Innovative telementoring for pain management: project ECHO pain


Joanna G. Katzman, Associate Professor of Neurology, University of New Mexico (UNM) School of Medicine (SOM); Associate Professor, UNM College of Nursing; Diplomat American Academy of Pain Management; Director, UNM Pain Center and ECHO Pain
George Comerci Jr., Professor, Internal Medicine, UNM SOM; Diplomat American Academy of Pain Management; Co-Medical Director, UNM Pain Center and ECHO Pain
Jeannie F. Boyle, Executive Nurse, ECHO Institute, UNM; Project Manager, NIH Centers of Excellence in Pain Education; Operations Manager, Army Pain ECHO
Daniel Duhigg, Assistant Professor of Psychiatry, UNM SOM; Director, Addictions and Psychiatry Fellowship, UNM Department of Psychiatry; Medical Director, ECHO Access; Diplomat American Academy of Pain Management
Brian Shelley, Wellness Director, First Choice Community Healthcare-South Valley; Clinical Associate Professor, UNM Department of Family and Community Medicine; Research Assistant Professor, UNM Department of Psychology
Cynthia Olivas, Nurse Manager, ECHO Pain and Army Pain ECHO, ECHO Institute, UNM
Benson Daitz, Professor Emeritus, Family Practice, UNM SOM
Christie Carroll, Distance Education Eoordinator, ECHO Institute, UNM
Dara Som, Research Specialist, ECHO Institute, UNM
Rebecca Monette, Research Technician, ECHO Institute, UNM
Summers Kalishman, Assistant Dean, Medical Education Research; Director, Program Evaluation and Research, UNM
Sanjeev Arora, Professor, Internal Medicine; Director of ECHO Institute; Program Chair for Annual Update and Review of Internal Medicine Conference, UNM

Document Type


Publication Date

Winter 1-1-2014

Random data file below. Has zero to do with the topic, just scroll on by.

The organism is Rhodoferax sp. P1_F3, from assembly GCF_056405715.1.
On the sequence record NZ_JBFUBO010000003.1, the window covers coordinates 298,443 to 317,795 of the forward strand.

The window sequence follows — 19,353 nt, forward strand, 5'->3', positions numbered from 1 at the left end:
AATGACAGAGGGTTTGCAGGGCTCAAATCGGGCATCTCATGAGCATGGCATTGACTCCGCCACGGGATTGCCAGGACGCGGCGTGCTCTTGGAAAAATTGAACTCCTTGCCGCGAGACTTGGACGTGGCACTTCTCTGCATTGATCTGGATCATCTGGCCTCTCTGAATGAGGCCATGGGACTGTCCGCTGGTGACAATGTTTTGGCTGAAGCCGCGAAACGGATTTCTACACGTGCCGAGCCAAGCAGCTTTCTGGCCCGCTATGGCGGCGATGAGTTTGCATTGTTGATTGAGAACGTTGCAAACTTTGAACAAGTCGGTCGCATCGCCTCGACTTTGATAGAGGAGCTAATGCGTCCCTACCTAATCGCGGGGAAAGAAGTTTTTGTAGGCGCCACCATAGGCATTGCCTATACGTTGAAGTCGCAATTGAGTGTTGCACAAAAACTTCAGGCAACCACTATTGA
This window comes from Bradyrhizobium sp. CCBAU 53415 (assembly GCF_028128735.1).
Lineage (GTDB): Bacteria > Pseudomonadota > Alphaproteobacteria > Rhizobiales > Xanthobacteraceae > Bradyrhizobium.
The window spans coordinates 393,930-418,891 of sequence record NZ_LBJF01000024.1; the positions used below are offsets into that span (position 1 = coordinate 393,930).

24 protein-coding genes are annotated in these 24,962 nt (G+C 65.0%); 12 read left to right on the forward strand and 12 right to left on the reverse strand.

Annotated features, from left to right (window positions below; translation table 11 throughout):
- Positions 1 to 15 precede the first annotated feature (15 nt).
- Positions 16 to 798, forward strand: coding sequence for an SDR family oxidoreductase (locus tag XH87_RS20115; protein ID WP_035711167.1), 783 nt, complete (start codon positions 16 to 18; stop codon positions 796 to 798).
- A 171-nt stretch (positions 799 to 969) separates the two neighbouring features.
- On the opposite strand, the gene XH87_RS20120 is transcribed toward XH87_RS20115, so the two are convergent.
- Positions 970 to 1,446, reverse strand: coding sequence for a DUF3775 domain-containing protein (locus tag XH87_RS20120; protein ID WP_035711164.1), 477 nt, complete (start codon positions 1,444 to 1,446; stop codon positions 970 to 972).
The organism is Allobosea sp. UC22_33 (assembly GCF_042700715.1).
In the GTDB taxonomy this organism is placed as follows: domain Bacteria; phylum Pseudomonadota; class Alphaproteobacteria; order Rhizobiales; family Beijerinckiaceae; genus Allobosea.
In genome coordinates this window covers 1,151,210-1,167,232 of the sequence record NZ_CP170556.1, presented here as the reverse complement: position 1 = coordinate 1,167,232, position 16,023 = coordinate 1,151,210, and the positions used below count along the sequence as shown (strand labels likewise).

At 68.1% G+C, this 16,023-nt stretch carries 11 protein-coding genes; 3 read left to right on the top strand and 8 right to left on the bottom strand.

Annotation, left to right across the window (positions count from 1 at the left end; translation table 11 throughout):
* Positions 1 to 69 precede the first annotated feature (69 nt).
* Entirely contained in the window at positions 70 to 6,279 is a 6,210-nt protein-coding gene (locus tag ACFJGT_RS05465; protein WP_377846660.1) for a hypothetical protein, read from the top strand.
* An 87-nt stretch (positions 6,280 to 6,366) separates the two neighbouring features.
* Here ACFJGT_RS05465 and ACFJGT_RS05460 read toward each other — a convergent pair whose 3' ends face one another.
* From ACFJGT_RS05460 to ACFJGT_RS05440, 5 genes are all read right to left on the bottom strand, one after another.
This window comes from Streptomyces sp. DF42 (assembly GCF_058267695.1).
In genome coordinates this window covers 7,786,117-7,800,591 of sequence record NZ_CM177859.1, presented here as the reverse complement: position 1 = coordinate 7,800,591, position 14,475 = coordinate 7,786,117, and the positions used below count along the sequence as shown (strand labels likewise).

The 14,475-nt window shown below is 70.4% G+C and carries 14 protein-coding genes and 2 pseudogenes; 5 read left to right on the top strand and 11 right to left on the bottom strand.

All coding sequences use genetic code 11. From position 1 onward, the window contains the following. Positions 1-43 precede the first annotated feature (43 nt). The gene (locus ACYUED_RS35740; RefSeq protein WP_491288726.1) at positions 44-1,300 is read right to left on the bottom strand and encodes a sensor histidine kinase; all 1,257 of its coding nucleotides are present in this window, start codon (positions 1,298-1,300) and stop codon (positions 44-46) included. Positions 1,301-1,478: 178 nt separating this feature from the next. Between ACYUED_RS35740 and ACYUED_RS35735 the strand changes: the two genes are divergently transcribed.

Introduction: Project ECHO Pain, the innovative telementoring program for health professionals, was developed in 2009 at the University Of New Mexico Health Sciences Center to fill considerable gaps in pain management expertise. Substantive continuing education for clinicians who practice in rural and underserved communities convenes weekly by means of telehealth technology. Case-based learning, demonstrations, and didactics are incorporated into the interprofessional program that helps to improve pain management in the primary care setting. Method: Three different approaches were used to evaluate the program over a 3-year period: (1) evaluation of all weekly continuing medical education surveys; (2) aggregation of annual clinic data; and (3) assessment of practice change in clinicians who joined Project ECHO Pain for at least 1 year. Results: Between January 2010 and December 2012, 136 Project ECHO Pain clinics were held, with 3835 total instances of participation, representing 763 unique individuals from 191 different sites. Sixty percent self-identified as advanced practice or other nonphysician health professional. Statistically significant improvements in participant self-reported knowledge, skills, and practice were demonstrated. Focus group analyses of 9 subjects detailed specific practice improvements. Discussion: Project ECHO Pain is a successful continuing professional development program. The telementoring model closes the large knowledge gap in pain education seen in primary care and other settings. Expertise is delivered by implementing effective, evidence-based, and work-based education for diverse health professionals. Project ECHO Pain serves as a model for interprofessional collaborative practice.